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French Fries and Ketchup Are Vegetables

School NutritionFrench fries and ketchup are vegetables? Maybe, if the food lobby gets its way.

Way back in January of this year, the USDA proposed new nutrition standards in the national school lunch and school breakfast programs. One of the standards requires ΒΎ cup of vegetables per day for grades K-8 and 1 cup of vegetables per day for grades 9-12, with no more than 1 cup of starchy vegetables per week.

Starchy vegetables include peas, legumes, and potatoes.

The food industry immediately began a campaign to defend the potato from what they saw as an attack. They worried that potatoes would soon be banned from schools.

So far, U.S. Secretary of Agriculture Tom Vilsack is holding the line on the reduction of potatoes in schools. Ketchup is not a vegetable right now and french fries are still limited to one cup per week. The Fearless Campaign has a form set up to make sending a thank you note to Tom Vilsack simple and quick.

I think it’s a good idea to send a thank you note, phone call, or email whenever a public official – elected or appointed – does something you agree with on an issue that matters to you, whether it’s school nutrition, GMO labeling, or something else entirely.

Polite notes of disagreement are important, too. It may not change an official’s vote on something, but they’ll know where the public stands on the issues they vote on.

Image by Gudlyf, used with Creative Commons license.

2 comments
  1. Mark

    It is interesting that in a post about school nutrition, you never mention nutrition.

    Potato growers and school food service professionals alike are concerned that USDA’s proposed federal regulations would actually lead to decreased nutrient intake of key nutrients by students. According to USDA’s own 2010 Dietary Guidelines, inadequate potassium intake can result in long-term health consequences. Since the vast majority of students are not currently meeting their potassium requirements, new regulations should be advocating for increased potassium consumption, not the virtual elimination of potassium-rich foods, like potatoes, as USDA is proposing.

    Potatoes (yes, even in the form of French fries!) provide a cost-efficient delivery of key nutrients to students. One serving of oven-baked French fries provides more potassium than a banana and as much fiber as spinach, all while costing less than 5 cents. And since approximately 80% of all school cafeterias are now preparing potatoes by baking, mashing and broiling instead of frying, students are consuming less sodium, fat and calories than previously.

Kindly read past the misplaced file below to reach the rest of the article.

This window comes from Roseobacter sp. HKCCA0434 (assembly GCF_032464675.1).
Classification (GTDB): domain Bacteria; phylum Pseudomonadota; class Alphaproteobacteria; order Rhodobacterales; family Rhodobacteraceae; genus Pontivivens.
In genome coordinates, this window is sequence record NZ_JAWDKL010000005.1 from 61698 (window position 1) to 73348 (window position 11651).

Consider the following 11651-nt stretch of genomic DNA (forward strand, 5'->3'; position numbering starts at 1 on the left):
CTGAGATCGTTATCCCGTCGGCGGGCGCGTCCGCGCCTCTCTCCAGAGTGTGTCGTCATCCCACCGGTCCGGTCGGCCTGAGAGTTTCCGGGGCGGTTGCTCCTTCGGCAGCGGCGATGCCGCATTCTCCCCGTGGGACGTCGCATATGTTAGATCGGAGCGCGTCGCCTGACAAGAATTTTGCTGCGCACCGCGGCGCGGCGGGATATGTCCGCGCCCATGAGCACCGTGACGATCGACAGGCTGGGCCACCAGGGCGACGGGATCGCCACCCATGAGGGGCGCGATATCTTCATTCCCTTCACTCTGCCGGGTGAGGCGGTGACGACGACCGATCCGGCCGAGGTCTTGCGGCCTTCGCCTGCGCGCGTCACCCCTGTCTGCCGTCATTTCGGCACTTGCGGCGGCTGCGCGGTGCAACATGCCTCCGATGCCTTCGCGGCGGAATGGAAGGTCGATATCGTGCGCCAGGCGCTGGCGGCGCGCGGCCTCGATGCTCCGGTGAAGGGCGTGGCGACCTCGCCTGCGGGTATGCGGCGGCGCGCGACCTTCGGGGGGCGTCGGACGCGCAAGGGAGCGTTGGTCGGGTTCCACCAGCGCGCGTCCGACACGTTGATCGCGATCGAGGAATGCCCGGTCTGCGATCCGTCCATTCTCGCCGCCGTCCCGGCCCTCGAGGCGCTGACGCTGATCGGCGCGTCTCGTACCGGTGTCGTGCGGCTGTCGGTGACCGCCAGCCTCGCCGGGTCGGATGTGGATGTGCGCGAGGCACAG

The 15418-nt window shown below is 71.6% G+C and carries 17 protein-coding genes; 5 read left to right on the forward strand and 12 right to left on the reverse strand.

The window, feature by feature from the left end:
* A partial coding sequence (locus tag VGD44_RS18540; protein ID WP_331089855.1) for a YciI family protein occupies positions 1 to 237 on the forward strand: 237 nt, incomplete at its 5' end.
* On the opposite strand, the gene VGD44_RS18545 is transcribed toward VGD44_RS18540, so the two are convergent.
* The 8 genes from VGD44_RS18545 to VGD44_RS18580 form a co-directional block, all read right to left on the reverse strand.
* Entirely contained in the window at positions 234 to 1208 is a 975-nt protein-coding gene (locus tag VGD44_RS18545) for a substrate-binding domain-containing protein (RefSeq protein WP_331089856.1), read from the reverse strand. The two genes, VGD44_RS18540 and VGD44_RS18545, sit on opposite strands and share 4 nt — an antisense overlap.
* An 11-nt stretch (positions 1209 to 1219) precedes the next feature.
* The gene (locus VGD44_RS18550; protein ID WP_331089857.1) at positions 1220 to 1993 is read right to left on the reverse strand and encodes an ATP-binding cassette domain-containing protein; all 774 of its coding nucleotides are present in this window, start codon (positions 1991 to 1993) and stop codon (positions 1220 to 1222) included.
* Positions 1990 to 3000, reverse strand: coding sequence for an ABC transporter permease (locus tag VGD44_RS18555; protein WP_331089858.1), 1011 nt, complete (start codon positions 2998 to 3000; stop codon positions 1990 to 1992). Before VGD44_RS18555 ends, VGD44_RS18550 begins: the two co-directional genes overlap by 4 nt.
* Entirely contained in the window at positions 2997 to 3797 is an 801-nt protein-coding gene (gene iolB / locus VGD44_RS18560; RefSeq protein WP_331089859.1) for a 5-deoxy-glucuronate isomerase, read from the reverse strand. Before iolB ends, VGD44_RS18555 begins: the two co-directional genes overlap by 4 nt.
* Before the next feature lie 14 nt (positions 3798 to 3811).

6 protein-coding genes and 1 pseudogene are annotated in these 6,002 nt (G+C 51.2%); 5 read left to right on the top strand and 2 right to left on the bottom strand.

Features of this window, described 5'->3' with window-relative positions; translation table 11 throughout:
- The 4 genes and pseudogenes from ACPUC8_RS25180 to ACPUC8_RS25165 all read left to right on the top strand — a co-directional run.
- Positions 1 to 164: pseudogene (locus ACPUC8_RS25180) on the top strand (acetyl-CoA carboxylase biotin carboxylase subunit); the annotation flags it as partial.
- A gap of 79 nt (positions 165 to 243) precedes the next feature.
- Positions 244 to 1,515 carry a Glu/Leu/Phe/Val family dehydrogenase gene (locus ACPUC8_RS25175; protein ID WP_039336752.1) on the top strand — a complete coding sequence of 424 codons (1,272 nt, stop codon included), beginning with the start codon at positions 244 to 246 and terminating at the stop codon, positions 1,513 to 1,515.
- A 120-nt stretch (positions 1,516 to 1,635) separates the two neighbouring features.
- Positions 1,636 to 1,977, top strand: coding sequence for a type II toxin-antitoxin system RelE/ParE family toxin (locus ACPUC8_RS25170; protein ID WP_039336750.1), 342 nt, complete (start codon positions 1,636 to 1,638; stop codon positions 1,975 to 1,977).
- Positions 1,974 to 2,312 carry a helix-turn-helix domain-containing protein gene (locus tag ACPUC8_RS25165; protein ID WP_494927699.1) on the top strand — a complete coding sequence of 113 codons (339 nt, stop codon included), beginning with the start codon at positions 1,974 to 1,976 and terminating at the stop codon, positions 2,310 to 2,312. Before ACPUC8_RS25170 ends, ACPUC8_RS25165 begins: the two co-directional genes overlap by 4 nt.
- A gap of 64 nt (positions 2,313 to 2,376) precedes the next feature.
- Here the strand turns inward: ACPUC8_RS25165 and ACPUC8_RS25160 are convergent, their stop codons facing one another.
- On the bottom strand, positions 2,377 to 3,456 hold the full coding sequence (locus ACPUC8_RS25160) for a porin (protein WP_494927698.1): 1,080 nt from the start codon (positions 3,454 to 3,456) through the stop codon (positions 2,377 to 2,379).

Schools food service professionals are already aggressively improving their menus, which is why the majority actually oppose USDA’s one-size-fits-all approach to school meals. They are working to increase fresh fruits and vegetables, fiber-rich beans, and whole grains in their lunches. This healthier menu includes potatoes, adding the calories children require without adding significant amounts of fat calories.

    USDA admits that overhauling already healthy school meal plans will increase school lunch costs by $6.8 billion over five years. The last thing we need is additional regulations forcing schools to serve kids more expensive vegetables they don’t want to eat while limiting proven, healthy options.

    1. Heather Carr

      Potatoes do have some nutrition in them and I covered that in one of the posts I linked to in this post. This post was more about thanking Tom Vilsack for not caving on the school nutrition guidelines.

      Servings of potatoes are allowed under the new guidelines, but less often than in the old guidelines. There won’t be a ban of any sort.

      Potassium is certainly necessary, but other vegetables and fruits have potassium, too. The USDA has a list of food sources of potassium which is by no means exhaustive, but which has a wide variety of foods that kids love. http://www.health.gov/dietaryguidelines/dga2005/document/html/appendixb.htm

      As for the economics of school lunch, as you note, a lot of school districts already serve foods that meet the new standards. They won’t have to change anything.

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